Speculation was rife 50 years ago this week that the under-construction Gartree Prison would be used for holding some of the worst criminals in Britain.
And official sources at the Home Office were neither confirming or denying the rumours.
The Mail ran a story on February 18, 1965, under the headline “Rumours grow about Gartree
Prison but Home Office is keeping mum”.
Of course, time is the great resolver of such rumours, and from the comfortable distance of five decades we now know that these rumours were indeed true.
It is a Category B prison and specialist ‘lifer’ centre for offenders serving life sentences for crimes such as armed robbery, murder and manslaughter.
Mail photographer of the day Michael Woolley took these photos.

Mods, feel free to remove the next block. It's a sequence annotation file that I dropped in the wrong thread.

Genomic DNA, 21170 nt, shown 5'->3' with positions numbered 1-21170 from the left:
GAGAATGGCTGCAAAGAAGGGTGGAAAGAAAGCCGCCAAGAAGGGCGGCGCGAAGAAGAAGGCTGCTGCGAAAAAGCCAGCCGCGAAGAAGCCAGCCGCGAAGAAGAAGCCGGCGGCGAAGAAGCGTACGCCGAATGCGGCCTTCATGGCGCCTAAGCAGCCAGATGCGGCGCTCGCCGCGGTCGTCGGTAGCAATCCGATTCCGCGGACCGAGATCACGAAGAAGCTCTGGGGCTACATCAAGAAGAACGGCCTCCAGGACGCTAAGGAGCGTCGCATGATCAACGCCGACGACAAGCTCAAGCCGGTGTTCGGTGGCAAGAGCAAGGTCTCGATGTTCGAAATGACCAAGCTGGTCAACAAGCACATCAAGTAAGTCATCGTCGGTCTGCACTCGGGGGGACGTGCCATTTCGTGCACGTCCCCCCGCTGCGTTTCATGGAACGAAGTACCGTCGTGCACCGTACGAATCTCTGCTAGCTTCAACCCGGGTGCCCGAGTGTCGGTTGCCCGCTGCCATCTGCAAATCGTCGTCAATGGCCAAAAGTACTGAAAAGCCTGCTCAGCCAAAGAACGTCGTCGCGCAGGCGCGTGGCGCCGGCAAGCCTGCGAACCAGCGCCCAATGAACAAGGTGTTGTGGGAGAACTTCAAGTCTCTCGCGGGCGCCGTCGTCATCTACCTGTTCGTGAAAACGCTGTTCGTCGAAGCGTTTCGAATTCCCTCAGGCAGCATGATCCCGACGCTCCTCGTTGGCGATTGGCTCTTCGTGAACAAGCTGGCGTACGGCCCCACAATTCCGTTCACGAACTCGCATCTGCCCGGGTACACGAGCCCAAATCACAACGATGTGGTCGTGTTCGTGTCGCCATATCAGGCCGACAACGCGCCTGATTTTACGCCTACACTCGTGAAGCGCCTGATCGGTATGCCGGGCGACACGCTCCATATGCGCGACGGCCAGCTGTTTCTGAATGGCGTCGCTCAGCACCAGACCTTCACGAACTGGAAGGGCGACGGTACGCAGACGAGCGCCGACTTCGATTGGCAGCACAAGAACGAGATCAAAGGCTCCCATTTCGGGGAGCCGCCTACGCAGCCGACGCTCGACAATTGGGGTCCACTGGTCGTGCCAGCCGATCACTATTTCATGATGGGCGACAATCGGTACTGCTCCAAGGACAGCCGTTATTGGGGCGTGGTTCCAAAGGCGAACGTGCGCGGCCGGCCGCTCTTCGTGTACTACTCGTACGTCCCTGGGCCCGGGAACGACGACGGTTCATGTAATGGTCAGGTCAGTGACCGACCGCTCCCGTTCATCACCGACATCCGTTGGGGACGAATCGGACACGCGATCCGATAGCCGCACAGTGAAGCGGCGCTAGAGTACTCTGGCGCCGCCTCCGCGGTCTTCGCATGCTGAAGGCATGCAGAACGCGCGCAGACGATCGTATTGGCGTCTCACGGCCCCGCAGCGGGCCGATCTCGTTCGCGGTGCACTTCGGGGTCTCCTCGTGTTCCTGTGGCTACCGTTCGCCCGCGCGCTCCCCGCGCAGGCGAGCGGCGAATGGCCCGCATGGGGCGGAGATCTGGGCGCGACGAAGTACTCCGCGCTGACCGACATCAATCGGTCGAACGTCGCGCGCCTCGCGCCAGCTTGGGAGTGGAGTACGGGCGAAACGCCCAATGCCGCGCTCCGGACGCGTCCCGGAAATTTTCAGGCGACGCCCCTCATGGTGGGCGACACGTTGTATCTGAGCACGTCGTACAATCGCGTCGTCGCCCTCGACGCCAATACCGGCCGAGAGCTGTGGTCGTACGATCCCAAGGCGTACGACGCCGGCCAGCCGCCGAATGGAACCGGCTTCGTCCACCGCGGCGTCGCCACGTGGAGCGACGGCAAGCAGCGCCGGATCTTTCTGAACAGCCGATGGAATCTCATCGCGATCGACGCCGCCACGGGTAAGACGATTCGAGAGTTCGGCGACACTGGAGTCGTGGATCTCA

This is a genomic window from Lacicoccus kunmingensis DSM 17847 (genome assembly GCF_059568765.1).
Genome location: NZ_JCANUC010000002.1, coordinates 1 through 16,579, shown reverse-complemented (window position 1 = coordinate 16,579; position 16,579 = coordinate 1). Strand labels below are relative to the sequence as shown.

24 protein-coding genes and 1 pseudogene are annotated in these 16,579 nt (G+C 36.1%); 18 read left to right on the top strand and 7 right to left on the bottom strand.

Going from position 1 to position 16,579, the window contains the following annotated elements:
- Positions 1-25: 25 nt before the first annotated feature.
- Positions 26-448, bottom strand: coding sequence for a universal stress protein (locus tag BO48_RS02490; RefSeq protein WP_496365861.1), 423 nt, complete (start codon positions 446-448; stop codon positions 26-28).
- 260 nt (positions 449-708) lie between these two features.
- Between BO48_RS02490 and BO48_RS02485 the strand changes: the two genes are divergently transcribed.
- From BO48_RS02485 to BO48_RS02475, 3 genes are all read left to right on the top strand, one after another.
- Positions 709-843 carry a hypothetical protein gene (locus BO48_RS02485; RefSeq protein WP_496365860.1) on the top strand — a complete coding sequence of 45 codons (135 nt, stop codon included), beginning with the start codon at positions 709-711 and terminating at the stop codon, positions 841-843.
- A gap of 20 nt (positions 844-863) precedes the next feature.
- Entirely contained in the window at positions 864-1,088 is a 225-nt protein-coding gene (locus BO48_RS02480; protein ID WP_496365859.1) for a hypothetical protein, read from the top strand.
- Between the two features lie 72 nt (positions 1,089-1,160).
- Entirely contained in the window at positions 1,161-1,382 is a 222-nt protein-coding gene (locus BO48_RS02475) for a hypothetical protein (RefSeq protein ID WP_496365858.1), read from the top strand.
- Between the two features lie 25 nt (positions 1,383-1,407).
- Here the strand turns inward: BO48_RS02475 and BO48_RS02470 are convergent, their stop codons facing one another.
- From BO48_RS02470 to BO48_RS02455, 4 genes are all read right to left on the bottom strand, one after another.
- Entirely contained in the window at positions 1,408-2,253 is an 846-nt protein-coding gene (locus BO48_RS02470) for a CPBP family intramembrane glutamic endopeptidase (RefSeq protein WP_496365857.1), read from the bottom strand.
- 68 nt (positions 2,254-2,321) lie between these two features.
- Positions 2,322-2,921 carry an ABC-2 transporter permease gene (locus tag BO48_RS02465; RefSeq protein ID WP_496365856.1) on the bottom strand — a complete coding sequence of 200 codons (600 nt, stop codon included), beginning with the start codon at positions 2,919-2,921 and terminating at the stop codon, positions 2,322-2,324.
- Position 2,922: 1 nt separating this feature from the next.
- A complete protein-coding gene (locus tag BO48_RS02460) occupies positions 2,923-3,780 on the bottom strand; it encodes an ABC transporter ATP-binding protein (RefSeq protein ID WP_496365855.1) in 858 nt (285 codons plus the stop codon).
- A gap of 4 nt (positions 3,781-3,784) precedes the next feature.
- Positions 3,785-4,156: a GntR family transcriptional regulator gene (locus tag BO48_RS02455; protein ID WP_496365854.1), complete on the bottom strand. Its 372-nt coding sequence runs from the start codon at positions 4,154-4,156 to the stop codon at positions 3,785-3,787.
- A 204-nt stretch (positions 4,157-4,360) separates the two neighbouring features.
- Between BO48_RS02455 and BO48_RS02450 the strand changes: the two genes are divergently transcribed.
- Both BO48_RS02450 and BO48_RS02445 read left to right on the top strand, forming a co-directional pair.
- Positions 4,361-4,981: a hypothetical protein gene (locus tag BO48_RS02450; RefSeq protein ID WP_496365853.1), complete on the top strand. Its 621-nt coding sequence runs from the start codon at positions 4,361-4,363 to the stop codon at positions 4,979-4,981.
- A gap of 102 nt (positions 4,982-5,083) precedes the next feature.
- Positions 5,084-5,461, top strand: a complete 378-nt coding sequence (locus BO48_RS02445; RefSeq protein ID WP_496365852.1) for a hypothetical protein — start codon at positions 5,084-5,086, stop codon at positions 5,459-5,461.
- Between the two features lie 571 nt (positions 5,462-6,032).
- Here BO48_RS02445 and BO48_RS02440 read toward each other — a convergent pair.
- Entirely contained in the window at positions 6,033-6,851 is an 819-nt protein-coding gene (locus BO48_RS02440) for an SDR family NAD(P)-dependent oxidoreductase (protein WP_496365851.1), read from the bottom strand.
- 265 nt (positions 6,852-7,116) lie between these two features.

Construction of the prison began in early 1963 and by February 1965 workers were engaged in ‘mopping up’ duties at the site.
A total of 80 ‘warders’ were set to live on a 27-acre estate immediately adjoining the prison.
At the time, the ratio was due to be 41 prisoners per warder.
The Mail reported that Foxton was ‘bubbling’ with rumours over the future use of the prison.
A Home Office spokesman ‘emphatically’ refused to discuss the future of the prison.